It has been almost exactly a year since I’ve updated this. Progress has been slow (writing wise). Okay, well not exactly– in a year I’ve had 19 poems published, written about 76 (give or take, not all publishable just yet but the vast majority I’m happy with, some need work, others are done as far as I’m concerned), I had a job I loved until that company fell apart at the seams (almost literally) and I’m still writing and trying to put together a chapbook.
Well, I basically already have, its title is now ‘What the Light Does to Us‘– because I realised that light plays a part in a lot of these poems and it makes more sense as a title– and that is still subject to change, unless one of the competitions I’ve sent it to accepts it. Long shot. I’m still of the opinion, rightly or wrongly, that my work is a bit strange or a bit dark in theme. Then again, The Stinging Fly took one of my darker poems, ‘A Lesson in Needlework‘, for publication in their newly released Summer 2017 issue so what the hell do I know? It’s not the writer’s job to assess their own work, that’s what readers and editors are for. It was such a bumper issue with so many incredible writers, I’m still reading and re–reading it, so it was amazing to be a part of it. I might blog about it later.
Trying to figure out the line–up and placement of poems in a chapbook or collection is seriously daunting. At times I’m questioning my own judgement and opinion of several poems– do they serve a purpose in the over–all succession of poems? Is this one relevant? Does that one need a re–write? Of course, I’ve asked other poets I trust to look over them with a critical eye because though I do think I have a decent grasp of the work I’m handling, it’s so difficult to be objective. I have a disconnect between my being the poet and the poetry I write, as if in some schizo-affective way, I detach almost immediately after writing it. I’m not sure that’s the norm, in fact, from editing Anomaly, I find the opposite to be true: most poets are inherently attached to the work they write, often too much so. I feel like the mother who gives birth and sends it young out into the world, unworried, detached and with a shrug of the shoulder. That’s not to say I’m not passionate (read: utterly obessed) with being a poet, I am, I am driven by it, slave to it but at the same time, I feel the work on its own comes from me but emotionally, I detach quite easily. Surprising, seeing as most of it is heavily reliant on emotions but perhaps it burns out upon the page in the process of writing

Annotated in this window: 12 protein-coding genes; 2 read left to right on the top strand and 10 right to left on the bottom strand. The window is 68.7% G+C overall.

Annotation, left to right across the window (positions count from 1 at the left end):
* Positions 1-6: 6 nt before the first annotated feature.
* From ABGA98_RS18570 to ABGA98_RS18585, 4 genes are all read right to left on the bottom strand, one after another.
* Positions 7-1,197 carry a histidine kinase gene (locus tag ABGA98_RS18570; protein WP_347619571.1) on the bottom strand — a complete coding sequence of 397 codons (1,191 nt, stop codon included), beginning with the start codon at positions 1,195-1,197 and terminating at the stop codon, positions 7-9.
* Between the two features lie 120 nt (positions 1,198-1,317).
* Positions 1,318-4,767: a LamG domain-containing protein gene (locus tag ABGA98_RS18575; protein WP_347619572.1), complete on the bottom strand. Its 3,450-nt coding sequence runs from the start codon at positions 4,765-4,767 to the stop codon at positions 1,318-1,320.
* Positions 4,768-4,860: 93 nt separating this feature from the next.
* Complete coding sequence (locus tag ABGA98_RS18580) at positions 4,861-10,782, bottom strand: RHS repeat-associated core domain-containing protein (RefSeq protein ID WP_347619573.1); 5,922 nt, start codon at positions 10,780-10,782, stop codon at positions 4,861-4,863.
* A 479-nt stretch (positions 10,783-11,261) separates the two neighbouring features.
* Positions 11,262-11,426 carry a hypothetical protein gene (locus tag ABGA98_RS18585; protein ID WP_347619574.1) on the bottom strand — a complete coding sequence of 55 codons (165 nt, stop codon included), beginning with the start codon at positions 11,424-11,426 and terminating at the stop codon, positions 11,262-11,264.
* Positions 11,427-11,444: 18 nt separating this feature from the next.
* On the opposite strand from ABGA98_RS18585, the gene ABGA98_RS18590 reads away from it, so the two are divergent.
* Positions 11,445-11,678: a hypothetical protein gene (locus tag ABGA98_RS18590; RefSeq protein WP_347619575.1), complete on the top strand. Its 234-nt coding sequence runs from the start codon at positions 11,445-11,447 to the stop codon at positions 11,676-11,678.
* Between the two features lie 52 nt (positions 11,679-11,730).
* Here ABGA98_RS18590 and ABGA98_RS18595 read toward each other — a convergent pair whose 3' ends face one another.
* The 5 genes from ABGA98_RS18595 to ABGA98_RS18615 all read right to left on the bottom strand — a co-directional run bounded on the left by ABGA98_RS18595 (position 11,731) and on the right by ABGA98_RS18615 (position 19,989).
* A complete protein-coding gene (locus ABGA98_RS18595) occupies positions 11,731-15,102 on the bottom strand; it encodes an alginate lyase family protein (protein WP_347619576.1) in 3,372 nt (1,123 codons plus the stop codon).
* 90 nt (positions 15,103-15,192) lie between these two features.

The problem with asking for advice from these poets I know and trust is that the manuscripts I’ve handed them are all different, they’ve all changed over and over again. They continue to do so. The same poems, when re–arranged, almost tell a different story and then consider the fact I’ve written over 70 poems this year, not all of them good but the ones that I felt positive about have also gone in. Further changing the course and texture of the manuscript itself. There are five different chapbooks comprising what I feel are the most successful poems. Each one reads differently and sometimes I favour one, only to change my mind and favour another. It’s a headspinning business, poetry.
For a writer who constantly feels insecure of my grasp of my own work, sometimes that objectivity is badly needed. As a poet I’m good but I’ll never be great and I don’t aim for it because frankly, I don’t think I have great poetry in me. I have the best of the gift I’ve got and I can change and grow as a writer but genius is not in my make–up and I think as a writer, it’s good to admit that– I can be black and white, I can be stubborn and sometimes those traits stop me seeing paths to improvement. Occasionally they incur moments of enlightenment that surprise me but often they provide a stumbling block for which I must practice awareness.
I am stuck to writing because I can’t live and not write. It is as essential as breathing. Although sometimes I wish I’d been gifted with an ability with maths instead. Who knows, maybe in another life I’d have been an accountant.